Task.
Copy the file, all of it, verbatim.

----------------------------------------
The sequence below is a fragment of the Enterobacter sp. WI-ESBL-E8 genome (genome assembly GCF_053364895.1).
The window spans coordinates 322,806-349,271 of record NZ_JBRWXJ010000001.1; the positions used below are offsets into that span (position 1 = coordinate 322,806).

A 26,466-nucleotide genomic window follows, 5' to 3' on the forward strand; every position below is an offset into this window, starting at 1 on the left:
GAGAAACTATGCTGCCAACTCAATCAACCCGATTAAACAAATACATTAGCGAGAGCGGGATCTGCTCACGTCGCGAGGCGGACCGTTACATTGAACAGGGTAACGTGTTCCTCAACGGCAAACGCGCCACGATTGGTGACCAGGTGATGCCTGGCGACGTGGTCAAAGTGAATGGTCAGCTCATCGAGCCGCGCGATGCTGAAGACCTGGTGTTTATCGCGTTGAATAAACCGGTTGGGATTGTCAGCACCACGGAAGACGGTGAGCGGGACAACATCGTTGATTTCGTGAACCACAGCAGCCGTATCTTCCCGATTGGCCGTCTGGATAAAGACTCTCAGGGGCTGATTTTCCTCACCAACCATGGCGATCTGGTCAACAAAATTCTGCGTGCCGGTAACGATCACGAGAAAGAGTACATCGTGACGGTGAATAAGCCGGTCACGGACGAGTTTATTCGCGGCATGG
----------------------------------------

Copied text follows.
The sequence below is a fragment of the Enterobacter sp. WI-ESBL-E8 genome (genome assembly GCF_053364895.1).
The window spans coordinates 322,806-349,271 of record NZ_JBRWXJ010000001.1; the positions used below are offsets into that span (position 1 = coordinate 322,806).

A 26,466-nucleotide genomic window follows, 5' to 3' on the forward strand; every position below is an offset into this window, starting at 1 on the left:
GAGAAACTATGCTGCCAACTCAATCAACCCGATTAAACAAATACATTAGCGAGAGCGGGATCTGCTCACGTCGCGAGGCGGACCGTTACATTGAACAGGGTAACGTGTTCCTCAACGGCAAACGCGCCACGATTGGTGACCAGGTGATGCCTGGCGACGTGGTCAAAGTGAATGGTCAGCTCATCGAGCCGCGCGATGCTGAAGACCTGGTGTTTATCGCGTTGAATAAACCGGTTGGGATTGTCAGCACCACGGAAGACGGTGAGCGGGACAACATCGTTGATTTCGTGAACCACAGCAGCCGTATCTTCCCGATTGGCCGTCTGGATAAAGACTCTCAGGGGCTGATTTTCCTCACCAACCATGGCGATCTGGTCAACAAAATTCTGCGTGCCGGTAACGATCACGAGAAAGAGTACATCGTGACGGTGAATAAGCCGGTCACGGACGAGTTTATTCGCGGCATGG